Carroll County Times

Batavick: Nomophobes can't be without smartphones

They even have a name for it: “nomophobia.” It is the fear of not having your cellphone.

According to a study published in “Cyberpsychology, Behavior, and Social Networking,” nomophobes consider themselves at one with their smartphones. The instruments serve as direct connections to loved ones and friends, are adjuncts to their own brains for storing and accessing information, and are conduits for instantly sharing experiences and memories, especially via photos and videos.


However, any serious dependency poses risks, and cellphones present an especially challenging situation for schools. The French government is banning students from using mobile phones in all primary, junior and middle schools, effective this school year. Kids will be permitted to bring their phones to school but won’t be granted access until the dismissal bell sounds.

French education minister Jean-Michel Blanquer explained, “Sometimes you need a mobile for teaching reasons … for urgent situations, but their use has to be somehow controlled.” He sees the ban as a “public health message to families” and believes, “it’s good that children are not too often, or even at all, in front of a screen before the age of 7.”


Admittedly, that’s pretty radical, but it does play into one of my pet peeves — seeing toddlers in strollers or high chairs glued to electronic devices while the world and family conversation and dynamics pass them by.

No less an authority than Melinda Gates, wife of Microsoft founder Bill and one of his former tech employees, had this to contribute to the debate: “Still, as a mother who wants to make sure her children are safe and happy, I worry. And I think back to how I might have done things differently. ... I probably would have waited longer before putting a computer in my children’s pockets.”

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The most recent Monitoring the Future survey, funded by the National Institute on Drug Abuse, has been asking 12th-graders more than 1,000 questions every year since 1975 and started quizzing eighth- and 10th-graders in 1991. One of the latest findings is that eighth-graders who spend 10 plus hours a week on social media are 56 percent more likely to say they’re unhappy than their peers who spend considerably less time online.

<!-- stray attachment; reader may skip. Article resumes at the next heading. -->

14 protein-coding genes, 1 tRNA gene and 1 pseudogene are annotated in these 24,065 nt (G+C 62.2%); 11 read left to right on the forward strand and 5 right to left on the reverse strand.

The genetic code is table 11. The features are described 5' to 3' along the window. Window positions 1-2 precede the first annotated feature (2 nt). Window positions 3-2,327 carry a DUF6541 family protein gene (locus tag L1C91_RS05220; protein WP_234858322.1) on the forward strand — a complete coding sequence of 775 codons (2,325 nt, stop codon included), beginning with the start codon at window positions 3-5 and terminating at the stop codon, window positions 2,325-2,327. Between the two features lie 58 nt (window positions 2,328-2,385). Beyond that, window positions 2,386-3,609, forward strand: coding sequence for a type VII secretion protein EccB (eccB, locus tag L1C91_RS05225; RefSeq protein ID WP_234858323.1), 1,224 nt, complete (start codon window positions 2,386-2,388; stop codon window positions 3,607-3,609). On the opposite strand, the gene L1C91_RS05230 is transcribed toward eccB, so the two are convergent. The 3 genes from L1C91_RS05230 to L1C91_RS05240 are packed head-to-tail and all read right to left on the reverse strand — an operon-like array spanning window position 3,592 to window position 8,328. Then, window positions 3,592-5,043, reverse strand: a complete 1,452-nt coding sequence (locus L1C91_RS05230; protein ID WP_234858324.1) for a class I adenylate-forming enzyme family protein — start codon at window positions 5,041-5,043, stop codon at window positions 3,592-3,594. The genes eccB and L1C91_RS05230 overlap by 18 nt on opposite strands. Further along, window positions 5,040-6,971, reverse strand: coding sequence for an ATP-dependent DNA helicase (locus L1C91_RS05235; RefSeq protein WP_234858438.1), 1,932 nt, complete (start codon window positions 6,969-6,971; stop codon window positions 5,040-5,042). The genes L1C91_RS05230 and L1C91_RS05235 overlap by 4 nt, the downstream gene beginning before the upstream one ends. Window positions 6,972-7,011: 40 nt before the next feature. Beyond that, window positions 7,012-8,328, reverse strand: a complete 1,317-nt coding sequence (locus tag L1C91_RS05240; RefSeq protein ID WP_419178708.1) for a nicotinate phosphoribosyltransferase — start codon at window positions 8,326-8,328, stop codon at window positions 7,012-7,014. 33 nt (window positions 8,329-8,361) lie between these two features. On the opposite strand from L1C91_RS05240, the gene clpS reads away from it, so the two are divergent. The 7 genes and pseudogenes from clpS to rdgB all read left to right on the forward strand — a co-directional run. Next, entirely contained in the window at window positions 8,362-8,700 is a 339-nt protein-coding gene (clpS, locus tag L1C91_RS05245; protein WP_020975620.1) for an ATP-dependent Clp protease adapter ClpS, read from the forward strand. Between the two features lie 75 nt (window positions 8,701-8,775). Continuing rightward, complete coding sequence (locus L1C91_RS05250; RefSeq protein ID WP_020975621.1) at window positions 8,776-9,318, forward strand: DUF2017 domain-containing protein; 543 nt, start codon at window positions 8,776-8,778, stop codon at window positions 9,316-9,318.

What’s the danger? Heavy users of social media increase their risk of depression by 27 percent and, if your child or grandchild spends three or more hours a day tapping or scrolling on a smartphone, they raise the risk factor for suicide by 35 percent. This should cause everyone to sit up and take notice.

I think it more than interesting that when compared to kids 15 years ago, today’s teens spend much less time talking to each other (excluding texting), working part-time jobs, doing homework, going out in groups and even dating. According to psychologist Jean M. Twenge, “only about 56 percent of high-school seniors in 2015 went out on dates; for [baby] boomers and Gen Xers, the number was about 85 percent.”

Twenge also notes: “Nearly all [baby] boomer high-school students had their driver’s license by the spring of their senior year; more than one in four teens today still lack one at the end of high school.” If there’s a salutary side to this more monastic lifestyle it’s that the “teen birth rate hit an all-time low in 2016, down 67 percent since its modern peak, in 1991.”

I write this while vacationing at the Jersey Shore with our kids and five of our grandkids. (I am not unaware of the irony of my being on a laptop while they use their smartphones.) The three teens, when left to their own devices, are on them, even at the beach.

It is a necessary chore to frequently tell them to put those things away and enjoy the sun, sand and waves, and when back at the house, to help with meals; play a card or board game; watch a family movie; or ask, “Didn’t you bring a book to read?” One of the things I find really odd is that two of them will sit in the family room and send SnapChats or Instagrams to each other while exchanging giggles. Ah yes, another advance in the fine art of conversation.


Tired of nagging? There are apps that can help with smartphone addiction. A free one called Moment tracks how long you spend staring at that little screen, sets limits and lets you know when your time is up. Google “apps to control phone use” to learn more.